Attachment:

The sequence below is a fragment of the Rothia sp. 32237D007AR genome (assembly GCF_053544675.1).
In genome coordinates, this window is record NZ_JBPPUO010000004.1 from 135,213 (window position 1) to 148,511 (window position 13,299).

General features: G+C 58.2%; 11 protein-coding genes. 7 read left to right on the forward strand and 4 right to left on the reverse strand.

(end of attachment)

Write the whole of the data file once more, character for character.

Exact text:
The sequence below is a fragment of the Rothia sp. 32237D007AR genome (assembly GCF_053544675.1).
In genome coordinates, this window is record NZ_JBPPUO010000004.1 from 135,213 (window position 1) to 148,511 (window position 13,299).

General features: G+C 58.2%; 11 protein-coding genes. 7 read left to right on the forward strand and 4 right to left on the reverse strand.